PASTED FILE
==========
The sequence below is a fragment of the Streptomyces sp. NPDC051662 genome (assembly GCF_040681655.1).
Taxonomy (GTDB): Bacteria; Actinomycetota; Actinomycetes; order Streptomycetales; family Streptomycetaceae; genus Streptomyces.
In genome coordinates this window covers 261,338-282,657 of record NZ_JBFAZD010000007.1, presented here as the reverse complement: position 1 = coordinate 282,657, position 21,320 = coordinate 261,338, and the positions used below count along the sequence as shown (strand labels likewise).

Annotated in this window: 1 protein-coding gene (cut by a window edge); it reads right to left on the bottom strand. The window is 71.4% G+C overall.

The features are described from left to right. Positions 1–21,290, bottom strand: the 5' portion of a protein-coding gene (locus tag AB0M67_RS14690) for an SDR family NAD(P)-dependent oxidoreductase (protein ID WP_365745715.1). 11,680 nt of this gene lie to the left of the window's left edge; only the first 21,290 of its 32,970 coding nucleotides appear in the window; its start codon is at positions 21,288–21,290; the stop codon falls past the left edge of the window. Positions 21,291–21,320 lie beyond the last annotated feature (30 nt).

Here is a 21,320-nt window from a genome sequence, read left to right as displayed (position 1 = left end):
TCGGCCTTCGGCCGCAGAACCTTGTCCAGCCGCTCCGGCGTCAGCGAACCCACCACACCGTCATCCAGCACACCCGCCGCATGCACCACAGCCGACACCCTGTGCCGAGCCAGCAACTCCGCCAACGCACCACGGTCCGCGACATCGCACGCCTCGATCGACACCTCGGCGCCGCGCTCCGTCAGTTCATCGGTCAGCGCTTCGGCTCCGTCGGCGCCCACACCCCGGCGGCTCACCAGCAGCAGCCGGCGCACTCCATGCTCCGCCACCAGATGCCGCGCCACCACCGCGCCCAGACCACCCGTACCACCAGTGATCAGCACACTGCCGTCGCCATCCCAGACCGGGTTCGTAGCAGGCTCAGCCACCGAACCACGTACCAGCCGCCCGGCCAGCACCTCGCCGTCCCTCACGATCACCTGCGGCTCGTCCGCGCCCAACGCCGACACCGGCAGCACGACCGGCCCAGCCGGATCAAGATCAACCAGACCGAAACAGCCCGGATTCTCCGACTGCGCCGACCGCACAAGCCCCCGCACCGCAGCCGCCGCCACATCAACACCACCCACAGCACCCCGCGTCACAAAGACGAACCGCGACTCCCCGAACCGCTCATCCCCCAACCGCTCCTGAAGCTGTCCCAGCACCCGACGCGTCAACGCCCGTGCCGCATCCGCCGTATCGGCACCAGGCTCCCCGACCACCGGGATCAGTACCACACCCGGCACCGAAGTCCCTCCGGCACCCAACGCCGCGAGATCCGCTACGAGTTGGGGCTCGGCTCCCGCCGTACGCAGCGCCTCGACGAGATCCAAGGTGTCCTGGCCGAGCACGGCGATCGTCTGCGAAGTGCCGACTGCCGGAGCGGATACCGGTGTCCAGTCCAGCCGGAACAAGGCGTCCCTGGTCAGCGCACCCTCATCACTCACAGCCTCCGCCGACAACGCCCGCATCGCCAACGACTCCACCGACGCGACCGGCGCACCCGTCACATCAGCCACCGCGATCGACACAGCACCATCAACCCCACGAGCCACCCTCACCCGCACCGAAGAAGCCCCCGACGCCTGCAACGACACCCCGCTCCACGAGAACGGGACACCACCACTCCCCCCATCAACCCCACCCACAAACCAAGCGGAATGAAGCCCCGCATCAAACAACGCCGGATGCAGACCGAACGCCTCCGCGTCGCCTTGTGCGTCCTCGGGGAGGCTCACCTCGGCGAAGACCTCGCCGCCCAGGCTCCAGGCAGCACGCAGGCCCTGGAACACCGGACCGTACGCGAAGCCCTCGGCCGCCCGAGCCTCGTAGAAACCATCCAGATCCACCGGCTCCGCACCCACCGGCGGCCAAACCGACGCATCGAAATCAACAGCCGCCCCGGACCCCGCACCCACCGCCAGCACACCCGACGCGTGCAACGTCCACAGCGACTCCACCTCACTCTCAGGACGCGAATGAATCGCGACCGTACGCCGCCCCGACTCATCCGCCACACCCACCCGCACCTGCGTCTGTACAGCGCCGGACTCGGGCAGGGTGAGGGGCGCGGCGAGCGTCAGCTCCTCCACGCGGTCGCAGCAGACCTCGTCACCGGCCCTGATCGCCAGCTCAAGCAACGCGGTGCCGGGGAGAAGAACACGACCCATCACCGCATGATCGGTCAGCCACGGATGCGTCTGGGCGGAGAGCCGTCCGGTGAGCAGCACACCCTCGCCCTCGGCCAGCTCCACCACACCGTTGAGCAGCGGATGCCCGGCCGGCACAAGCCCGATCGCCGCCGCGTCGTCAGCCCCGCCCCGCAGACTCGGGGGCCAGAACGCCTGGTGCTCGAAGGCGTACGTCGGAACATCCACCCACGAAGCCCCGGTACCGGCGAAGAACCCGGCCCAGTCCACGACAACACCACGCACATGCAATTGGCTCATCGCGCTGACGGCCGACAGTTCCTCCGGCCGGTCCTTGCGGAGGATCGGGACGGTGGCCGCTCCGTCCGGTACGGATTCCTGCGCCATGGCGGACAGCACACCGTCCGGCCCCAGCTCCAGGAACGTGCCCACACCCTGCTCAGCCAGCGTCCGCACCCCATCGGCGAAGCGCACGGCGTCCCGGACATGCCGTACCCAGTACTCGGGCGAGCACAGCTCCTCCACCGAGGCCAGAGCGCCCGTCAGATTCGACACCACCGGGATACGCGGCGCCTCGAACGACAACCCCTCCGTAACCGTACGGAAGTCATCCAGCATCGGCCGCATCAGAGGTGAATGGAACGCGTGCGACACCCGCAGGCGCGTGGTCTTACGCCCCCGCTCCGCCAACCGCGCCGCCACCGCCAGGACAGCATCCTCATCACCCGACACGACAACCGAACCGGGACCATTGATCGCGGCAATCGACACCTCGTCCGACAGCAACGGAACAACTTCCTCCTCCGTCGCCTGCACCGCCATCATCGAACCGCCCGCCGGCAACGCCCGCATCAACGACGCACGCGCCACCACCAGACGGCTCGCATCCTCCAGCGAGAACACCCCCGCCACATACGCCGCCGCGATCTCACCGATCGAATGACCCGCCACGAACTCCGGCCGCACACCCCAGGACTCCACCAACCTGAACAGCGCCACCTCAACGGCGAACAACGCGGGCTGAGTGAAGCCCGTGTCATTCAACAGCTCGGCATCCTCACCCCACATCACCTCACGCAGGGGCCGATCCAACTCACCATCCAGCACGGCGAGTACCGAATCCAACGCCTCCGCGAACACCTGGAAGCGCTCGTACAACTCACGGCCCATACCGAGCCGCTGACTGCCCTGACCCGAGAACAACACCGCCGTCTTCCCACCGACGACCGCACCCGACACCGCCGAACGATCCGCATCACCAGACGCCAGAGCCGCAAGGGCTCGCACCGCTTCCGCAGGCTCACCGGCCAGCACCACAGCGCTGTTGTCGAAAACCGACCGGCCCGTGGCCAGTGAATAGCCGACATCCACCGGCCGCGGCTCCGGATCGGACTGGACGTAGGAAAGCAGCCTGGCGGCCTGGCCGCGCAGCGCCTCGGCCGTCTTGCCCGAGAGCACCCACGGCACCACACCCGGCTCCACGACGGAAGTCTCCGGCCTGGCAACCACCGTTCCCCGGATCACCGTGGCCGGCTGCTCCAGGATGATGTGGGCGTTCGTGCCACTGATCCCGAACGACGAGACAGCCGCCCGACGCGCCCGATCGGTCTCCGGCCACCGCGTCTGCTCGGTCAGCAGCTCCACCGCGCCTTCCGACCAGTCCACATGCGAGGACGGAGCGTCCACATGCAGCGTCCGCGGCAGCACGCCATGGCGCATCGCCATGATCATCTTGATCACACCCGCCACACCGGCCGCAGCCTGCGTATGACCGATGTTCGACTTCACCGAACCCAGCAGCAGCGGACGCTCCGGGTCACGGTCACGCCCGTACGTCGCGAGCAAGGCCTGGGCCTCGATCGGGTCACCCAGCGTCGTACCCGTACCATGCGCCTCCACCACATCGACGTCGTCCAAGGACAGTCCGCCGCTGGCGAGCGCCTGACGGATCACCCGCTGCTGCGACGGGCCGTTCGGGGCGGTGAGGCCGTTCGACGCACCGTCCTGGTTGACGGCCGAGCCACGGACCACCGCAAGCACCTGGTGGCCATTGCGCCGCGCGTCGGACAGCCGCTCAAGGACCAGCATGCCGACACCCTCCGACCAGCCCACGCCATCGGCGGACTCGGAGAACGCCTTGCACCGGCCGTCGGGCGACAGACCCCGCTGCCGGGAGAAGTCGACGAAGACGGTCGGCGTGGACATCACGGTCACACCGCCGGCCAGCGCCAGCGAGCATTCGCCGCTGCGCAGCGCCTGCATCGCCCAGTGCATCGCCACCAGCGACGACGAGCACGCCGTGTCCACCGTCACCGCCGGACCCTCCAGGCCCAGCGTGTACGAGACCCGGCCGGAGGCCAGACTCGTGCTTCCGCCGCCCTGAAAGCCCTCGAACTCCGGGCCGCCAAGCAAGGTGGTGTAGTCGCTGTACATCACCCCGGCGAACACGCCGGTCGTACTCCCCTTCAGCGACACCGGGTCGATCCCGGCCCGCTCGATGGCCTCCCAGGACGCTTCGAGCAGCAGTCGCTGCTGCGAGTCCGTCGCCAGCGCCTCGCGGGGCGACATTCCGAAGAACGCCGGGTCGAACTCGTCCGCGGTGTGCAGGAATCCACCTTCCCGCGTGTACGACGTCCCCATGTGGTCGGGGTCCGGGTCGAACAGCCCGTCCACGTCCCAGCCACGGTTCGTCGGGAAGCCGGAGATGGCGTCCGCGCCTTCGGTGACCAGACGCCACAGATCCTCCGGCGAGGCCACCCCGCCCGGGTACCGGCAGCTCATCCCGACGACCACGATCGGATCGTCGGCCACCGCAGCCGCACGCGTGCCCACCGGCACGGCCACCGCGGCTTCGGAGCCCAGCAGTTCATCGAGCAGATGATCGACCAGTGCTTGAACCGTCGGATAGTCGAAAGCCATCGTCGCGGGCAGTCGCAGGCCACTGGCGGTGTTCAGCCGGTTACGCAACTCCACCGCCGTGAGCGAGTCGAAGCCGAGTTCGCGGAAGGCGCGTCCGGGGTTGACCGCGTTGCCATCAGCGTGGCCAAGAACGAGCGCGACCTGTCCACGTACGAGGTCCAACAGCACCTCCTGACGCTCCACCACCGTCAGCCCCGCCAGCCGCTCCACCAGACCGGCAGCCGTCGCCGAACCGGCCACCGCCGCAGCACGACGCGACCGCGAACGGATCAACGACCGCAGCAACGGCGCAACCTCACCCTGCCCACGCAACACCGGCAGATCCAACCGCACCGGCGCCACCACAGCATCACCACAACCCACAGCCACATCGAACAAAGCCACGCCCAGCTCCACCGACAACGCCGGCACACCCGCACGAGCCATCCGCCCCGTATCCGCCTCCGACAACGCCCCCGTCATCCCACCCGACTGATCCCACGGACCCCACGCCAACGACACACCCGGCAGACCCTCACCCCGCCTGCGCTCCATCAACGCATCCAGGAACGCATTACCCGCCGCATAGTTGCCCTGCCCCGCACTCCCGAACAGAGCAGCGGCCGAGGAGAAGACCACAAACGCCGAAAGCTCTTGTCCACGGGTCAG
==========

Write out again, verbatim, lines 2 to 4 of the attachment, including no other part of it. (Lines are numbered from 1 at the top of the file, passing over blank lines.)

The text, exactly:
Taxonomy (GTDB): Bacteria; Actinomycetota; Actinomycetes; order Streptomycetales; family Streptomycetaceae; genus Streptomyces.
In genome coordinates this window covers 261,338-282,657 of record NZ_JBFAZD010000007.1, presented here as the reverse complement: position 1 = coordinate 282,657, position 21,320 = coordinate 261,338, and the positions used below count along the sequence as shown (strand labels likewise).

Annotated in this window: 1 protein-coding gene (cut by a window edge); it reads right to left on the bottom strand. The window is 71.4% G+C overall.